The Wilson administration (1913-1921) was a period of great social and political growth for African Americans. Despite the passage of several civil rights laws, including the Nineteenth Amendment to the U.S. Constitution granting women’s suffrage, African Americans still encountered persistent racial discrimination and unequal treatment across the nation. The Wilson administration was particularly disappointing for African Americans due to its failure to desegregate federal agencies, enforcement of segregation by federal agencies in Washington D.C., and its refusal to pass anti-lynching legislation (Walker & Green, 2017).
One major disappointment during the Wilson administration was its failure to desegregate federal agencies. When Woodrow Wilson took office in 1913 he immediately segregated all non-military government offices along with military units that had remained integrated since Reconstruction days (Walker & Green, 2017). This action extended beyond simply assigning different jobs or duties based on race but actually reorganized some departments by race alone—in what became known as “vertical segregation” (Walker & Green, 2017). This meant that an entire department could be operated solely by one group regardless of their qualifications or skill sets; essentially relegating black workers into subordinate roles within this structure even if they were more qualified than white workers assigned to higher positions within these same departments (Branch et al., 2020).
What were some of the major disappointments for African Americans during the Wilson administration
Wilson also enforced segregation among employees at all Washington D.C.-based federal agencies where African American clerks were forced to use separate bathrooms, lunchrooms and other facilities from their white counterparts (Walker & Green, 2017). In addition to enforcing vertical segregation among agency personnel in Washington D.C., the Wilson administration implemented similar rules at post offices throughout America further highlighting his commitment not just domestic segregation but also international ones as well with regard specifically regarding labor related activities involving foreign countries like Africa or Haiti (Branch et al., 2020). Unfortunately these policies would continue long after President Wilson’s term ended thus making them particularly detrimental for future generations of African American citizens seeking access equal opportunities through public sector employment at any level domestically or internationally until Congress eventually passed legislation specifically addressing this issue many decades later in 1964 under Lyndon B Johnson’s Great Society Program initiatives which continued until present day reforms ensuring workplace equality irrespective race gender ethnicity religion nationality etcetera remains largely successful today albeit slowly due recent overt racial incidents witnessed throughout our current population(Barker & Joshi 2019) .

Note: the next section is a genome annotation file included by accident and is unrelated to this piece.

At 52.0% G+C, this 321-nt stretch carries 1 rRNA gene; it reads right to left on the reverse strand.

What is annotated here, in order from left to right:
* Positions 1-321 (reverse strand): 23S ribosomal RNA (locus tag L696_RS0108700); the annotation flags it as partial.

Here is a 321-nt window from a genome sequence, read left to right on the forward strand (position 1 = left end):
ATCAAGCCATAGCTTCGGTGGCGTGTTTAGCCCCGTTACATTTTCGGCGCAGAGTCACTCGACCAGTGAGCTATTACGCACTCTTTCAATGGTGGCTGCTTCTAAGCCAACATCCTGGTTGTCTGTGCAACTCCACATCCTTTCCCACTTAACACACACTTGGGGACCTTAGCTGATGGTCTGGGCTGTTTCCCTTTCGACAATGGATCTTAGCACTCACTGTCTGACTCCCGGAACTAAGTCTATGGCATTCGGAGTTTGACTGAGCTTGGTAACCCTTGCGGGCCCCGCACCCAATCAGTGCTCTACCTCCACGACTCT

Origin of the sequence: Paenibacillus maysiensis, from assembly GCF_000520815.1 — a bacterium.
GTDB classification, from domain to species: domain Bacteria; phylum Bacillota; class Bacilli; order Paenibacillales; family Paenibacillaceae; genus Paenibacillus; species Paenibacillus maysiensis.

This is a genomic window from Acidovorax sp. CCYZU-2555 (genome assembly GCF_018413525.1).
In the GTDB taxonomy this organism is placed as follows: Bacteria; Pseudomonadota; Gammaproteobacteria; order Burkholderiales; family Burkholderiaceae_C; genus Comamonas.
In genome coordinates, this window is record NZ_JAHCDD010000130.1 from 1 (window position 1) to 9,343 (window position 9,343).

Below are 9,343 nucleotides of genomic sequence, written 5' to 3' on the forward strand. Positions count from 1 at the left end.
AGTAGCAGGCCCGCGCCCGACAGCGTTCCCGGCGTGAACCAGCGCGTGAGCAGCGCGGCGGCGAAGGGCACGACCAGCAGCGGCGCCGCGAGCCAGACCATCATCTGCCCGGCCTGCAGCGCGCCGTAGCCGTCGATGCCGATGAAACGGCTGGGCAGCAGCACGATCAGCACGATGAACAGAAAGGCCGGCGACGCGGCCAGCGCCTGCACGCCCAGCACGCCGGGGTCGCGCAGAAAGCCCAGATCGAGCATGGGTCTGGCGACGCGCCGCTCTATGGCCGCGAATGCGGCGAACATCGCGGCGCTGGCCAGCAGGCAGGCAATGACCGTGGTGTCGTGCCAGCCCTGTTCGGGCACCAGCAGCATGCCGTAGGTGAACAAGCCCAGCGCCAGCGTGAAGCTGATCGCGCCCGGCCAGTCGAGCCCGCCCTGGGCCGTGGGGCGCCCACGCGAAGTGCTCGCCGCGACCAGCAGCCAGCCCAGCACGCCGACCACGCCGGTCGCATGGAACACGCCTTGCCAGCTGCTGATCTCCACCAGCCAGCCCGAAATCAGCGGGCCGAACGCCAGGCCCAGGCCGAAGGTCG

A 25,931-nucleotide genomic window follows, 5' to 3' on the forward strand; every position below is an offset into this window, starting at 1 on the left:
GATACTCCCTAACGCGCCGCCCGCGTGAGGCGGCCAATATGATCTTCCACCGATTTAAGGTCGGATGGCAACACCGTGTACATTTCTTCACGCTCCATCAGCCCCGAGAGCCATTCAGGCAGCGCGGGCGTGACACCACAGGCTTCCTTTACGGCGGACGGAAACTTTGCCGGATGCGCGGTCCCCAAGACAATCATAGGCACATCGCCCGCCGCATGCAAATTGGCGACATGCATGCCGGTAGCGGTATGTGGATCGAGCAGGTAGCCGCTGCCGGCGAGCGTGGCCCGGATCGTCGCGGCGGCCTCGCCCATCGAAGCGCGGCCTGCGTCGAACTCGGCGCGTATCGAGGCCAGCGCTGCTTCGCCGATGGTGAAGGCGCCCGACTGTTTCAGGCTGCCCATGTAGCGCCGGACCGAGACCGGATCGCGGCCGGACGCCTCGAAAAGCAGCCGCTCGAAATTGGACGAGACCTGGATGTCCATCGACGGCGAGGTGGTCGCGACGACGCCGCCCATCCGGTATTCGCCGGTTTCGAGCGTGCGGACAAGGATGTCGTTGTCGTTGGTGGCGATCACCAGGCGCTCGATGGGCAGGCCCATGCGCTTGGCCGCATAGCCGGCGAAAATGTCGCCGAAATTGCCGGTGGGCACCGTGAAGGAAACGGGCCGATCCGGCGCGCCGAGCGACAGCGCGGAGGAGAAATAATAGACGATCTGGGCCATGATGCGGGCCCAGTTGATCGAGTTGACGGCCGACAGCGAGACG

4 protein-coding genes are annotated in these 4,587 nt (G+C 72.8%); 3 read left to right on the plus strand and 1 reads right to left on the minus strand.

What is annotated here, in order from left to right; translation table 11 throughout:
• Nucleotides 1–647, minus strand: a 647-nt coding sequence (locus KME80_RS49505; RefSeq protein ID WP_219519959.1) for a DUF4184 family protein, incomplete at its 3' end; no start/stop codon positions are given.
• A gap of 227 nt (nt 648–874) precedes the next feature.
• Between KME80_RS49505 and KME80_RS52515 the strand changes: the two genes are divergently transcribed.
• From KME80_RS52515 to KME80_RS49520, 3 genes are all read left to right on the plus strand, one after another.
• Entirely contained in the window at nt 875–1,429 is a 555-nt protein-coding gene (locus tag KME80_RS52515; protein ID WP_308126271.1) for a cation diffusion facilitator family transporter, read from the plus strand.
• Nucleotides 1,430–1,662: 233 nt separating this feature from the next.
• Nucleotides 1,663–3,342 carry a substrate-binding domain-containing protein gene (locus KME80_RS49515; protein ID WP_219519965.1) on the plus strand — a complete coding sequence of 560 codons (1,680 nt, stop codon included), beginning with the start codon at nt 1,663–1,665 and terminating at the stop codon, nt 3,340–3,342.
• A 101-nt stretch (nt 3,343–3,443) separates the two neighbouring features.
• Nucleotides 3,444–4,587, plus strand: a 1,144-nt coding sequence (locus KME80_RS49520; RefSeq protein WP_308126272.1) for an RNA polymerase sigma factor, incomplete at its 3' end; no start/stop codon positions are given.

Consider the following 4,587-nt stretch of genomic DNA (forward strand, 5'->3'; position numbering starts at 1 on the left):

Another major disappointment during the Wilson era was his refusal to sign anti-lynching legislation despite repeated attempts made by various members Congress both Democrats Republicans alike who championed cause preventing such heinous crimes against humanity occurring almost exclusively targeting minority groups most notably people color whom often lacked sufficient protection legal system due pervasive racism endemic much power held certain sections society primarily law enforcement officials judiciary alike who turned blind eye towards perpetrators these atrocious acts(Zimmerman ,2020 ) . Such disregard existing protections afforded citizens basic human rights directly contradicted United States’ Declaration Independence enacted 1776 which explicitly stated every individual endowed “life liberty pursuit happiness” no matter color creed so forth yet President Wilson repeatedly vetoed proposed lynching bills claiming lacked necessary provisions required constitute legally binding document sadly leaving innocent victims vulnerable attacks